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Suicide Prevention Awareness In The Legal Profession

Suicide Prevention Awareness in the Legal Profession

This article is for informational purposes only. It is not intended to be used in place of professional advice, treatment, or care in any way. Lawyers, law students, judges, and other legal professionals in Massachusetts can find more on scheduling a Free & Confidential appointment with a licensed clinician here.

September 10th is Worldwide Suicide Prevention Day, as National Suicide Prevention Week and National Suicide Prevention Month continue.

 

A few years back, CNN posed a difficult and problematically-worded question with the headline “Why are lawyers killing themselves?” Appropriate language would ask why lawyers are dying by suicide, which “removes culpability from the person who lost their life and allows for a discussion about the disease or disorder they were suffering from.” (NBC News on Why Mental Health Advocates Use the Words ‘Died by Suicide’ — and apparently CNN knows better too, but lacks coordination.) There have been startling trends in the legal profession — highlighted by Foster Web Marketing in this way:

  • Fifteen attorney suicides since 2010 in Kentucky
  • Six attorney suicides in 18 months in South Carolina
  • One suicide a month for an entire year in Oklahoma

 

SUICIDE PREVENTION

September 17th at 1pm EST: Depression and Suicide Prevention in the Legal Profession with Dan Lukasik, founder of Lawyerwithdepression.com, which will be hosted by the NYSBA LAP and Nassau County LAP. Dan will discuss his life experiences with depression, as well as share strategies to utilize if someone you know expresses suicidal thoughts. The session is free but you’ll need to register with Linda McMahon, the LAP Assistant: lmcmahon@nysba.org.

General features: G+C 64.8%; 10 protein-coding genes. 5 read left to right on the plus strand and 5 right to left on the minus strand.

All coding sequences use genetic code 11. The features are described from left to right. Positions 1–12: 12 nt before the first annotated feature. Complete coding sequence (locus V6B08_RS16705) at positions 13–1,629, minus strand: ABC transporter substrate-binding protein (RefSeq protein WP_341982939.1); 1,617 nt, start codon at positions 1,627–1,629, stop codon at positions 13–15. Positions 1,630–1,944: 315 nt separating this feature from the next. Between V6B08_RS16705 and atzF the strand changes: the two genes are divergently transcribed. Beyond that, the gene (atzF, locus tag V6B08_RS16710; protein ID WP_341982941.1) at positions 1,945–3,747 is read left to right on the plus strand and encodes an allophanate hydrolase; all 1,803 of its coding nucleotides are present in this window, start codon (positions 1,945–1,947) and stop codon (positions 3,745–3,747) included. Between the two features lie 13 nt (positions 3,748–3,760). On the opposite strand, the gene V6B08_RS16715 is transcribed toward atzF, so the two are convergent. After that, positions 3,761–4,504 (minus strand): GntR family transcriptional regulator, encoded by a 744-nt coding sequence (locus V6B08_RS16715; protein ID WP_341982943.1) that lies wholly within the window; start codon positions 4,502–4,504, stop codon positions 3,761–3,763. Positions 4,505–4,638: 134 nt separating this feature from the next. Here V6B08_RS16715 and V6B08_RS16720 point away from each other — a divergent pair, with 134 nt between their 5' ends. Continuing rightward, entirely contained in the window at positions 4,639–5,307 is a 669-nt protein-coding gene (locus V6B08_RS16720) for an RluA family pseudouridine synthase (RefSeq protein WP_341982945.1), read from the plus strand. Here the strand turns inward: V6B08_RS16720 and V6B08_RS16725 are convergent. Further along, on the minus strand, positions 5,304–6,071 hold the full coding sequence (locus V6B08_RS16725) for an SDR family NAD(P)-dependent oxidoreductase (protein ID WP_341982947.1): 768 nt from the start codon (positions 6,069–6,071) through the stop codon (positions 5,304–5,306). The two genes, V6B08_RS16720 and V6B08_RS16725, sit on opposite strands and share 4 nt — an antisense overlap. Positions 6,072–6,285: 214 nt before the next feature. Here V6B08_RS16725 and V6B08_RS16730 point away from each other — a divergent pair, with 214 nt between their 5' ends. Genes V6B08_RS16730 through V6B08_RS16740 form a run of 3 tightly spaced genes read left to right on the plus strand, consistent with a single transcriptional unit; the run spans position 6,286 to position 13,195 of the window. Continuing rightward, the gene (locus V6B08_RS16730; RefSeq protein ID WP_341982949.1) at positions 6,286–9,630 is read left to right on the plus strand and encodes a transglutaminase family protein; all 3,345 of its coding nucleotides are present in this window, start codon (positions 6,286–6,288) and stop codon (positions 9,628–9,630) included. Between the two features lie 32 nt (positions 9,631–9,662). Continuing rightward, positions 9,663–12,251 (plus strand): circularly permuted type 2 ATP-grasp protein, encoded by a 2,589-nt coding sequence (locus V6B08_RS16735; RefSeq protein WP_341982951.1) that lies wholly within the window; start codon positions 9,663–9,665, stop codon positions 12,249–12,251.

To prevent suicide, the Samaritans offer 24/7 crisis services at 877 870 4673. They also operate the local National Suicide Prevention Lifeline: 1 800 273 8255. From the Samaritans,

A recent study from the Center for Disease Control shows that the impact of the coronavirus on young people (ages 18-24) has been severe: 25% of those surveyed seriously considered suicide in the last 30 days.

The demand for our services has skyrocketed with this increased desperation. In fact, we saw an 86% increase in demand for our text service on our 24/7 Helpline from March to June of this year.

We can help try to prevent suicide by understanding How to Help and becoming familiar with Warning Signs + Risk Factors. Additional resources include:

 

If you are having thoughts of suicide, call the National Suicide Prevention Lifeline at 1-800-273-8255 (TALK). You can find a list of additional resources at SpeakingOfSuicide.com/resources.

 

RELATED RESOURCES

Attorney Suicide: What Every Lawyer Needs to Know (ABA Journal, 2019)

Why we need to talk about suicide (Mark Henick, 2013 TEDxToronto)

 

 

   Free & Confidential Consultations:

Lawyers, law students, and judges in Massachusetts can discuss concerns with a licensed therapist, law practice advisor, or both. Find more on scheduling here.

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